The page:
Ever go hiking and not know you were lost? Yeah, me neither.
This past weekend, a few of us ventured out camping for a couple of nights at the Gorge. The temperature dipped down to the 30s one night, and we had rain the next...but otherwise it was perfect camping and hiking weather. I love to be outdoors, and the beautiful surroundings, the fresh air, the cherished company of my family did not disappoint.
And, of course, there's Rico the MorKY! It was his first extended outdoor adventure. Our little indoor doggo is a fierce, protective "country" dog at heart, and he and his furry cousin Bruno took the Gorge by storm! Tiny but oh-so mighty. (Let's just say that Rico got three baths when we got home.)
What should have been about a 3-mile hike (a full loop to include the purple highlighted trail in the map below) ending up being a bit over 18K steps (all the yellow highlighted trails). We had missed an extremely important left turn along the way.
Yet, even after walking so long, we had convinced ourselves that we still were on the right track. We had taken plenty of water breaks during the afternoon, plus we stopped to eat lunch. Those little doggie legs walked about 3 times as much as we did (and they needed rest, too).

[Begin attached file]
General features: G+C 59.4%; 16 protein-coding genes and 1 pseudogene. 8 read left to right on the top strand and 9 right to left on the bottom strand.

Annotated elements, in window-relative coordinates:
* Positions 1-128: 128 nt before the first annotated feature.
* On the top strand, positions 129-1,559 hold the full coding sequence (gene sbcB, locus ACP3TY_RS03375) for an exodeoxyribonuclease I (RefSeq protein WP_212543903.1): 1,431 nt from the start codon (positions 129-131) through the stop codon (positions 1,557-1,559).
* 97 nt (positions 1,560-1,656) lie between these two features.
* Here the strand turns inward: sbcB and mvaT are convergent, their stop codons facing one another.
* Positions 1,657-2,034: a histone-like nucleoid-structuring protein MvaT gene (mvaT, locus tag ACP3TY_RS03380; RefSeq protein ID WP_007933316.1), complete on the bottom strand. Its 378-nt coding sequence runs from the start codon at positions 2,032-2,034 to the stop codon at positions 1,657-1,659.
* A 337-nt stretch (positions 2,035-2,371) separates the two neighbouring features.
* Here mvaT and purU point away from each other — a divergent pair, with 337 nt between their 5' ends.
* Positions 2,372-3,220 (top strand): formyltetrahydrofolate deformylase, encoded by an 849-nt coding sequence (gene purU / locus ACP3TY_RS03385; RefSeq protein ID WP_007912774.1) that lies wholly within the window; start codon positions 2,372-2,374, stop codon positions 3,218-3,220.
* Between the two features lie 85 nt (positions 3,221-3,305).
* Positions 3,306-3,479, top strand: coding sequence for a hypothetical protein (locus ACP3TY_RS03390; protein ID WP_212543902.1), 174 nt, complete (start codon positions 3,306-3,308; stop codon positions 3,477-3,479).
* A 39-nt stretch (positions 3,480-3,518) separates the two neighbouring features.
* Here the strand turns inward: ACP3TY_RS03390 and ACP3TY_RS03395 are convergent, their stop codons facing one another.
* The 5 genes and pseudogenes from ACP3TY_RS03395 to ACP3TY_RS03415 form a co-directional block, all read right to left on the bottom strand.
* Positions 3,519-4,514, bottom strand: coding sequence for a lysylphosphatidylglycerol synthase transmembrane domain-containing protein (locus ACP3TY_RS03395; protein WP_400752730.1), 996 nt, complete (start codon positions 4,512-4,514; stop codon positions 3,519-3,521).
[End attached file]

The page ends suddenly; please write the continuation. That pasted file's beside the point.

We were enjoying each step and the good company along the way; the trail was do-able and not too strenuous, and we just kept walking, taking in the fresh air, the peace and quiet, and the bright sunshine as we steadily trod forward.
As we were nearing the end of the loop (or so we thought), we were finally a bit energized to walk out toward the parking lot at the trail head where we started (or so we thought).
Nothing like coming out of the forest to discover that your car is actually parked about 8 miles away. At this time, it was already dark:30, and the thought of hoofing it another 8 miles, well, it just wouldn't quite compute.
Needless to say, we were "rescued" by a very kind gentleman who drove Edwin and me back to the car. We circled back to the rest of our hiking buddies within about 40 minutes or so.
The life lesson? Well, if you really want to stay on the right trail, you need an extremely well-written, up-to-date trail guide with plenty of details and descriptors. You'll want a compass to confirm your steps and direction.
The spiritual lesson? Just as a compass and guidebook are complementary, so, too, is the Word of God (the guidebook) and His Spirit (the compass). They work in tandem.
Thank goodness if you get derailed, side-tracked, or lost in the Daniel Boone Forest, there are Park Rangers who are there to help.
Thankfully, we, too, we have a extraordinary Savior, the Ultimate Uber Driver. Some how He picks us up, dusts us off, and gives us renewed hope for a happier ending. He even offers us Living Water to quench our thirst, bread for our hunger, and a lamp to light our path. He clears the way for us directly to the heart of God, our heavenly Father.
Go out and discover what it means to know this Savior. It may prove to be the "hike" of your lifetime.
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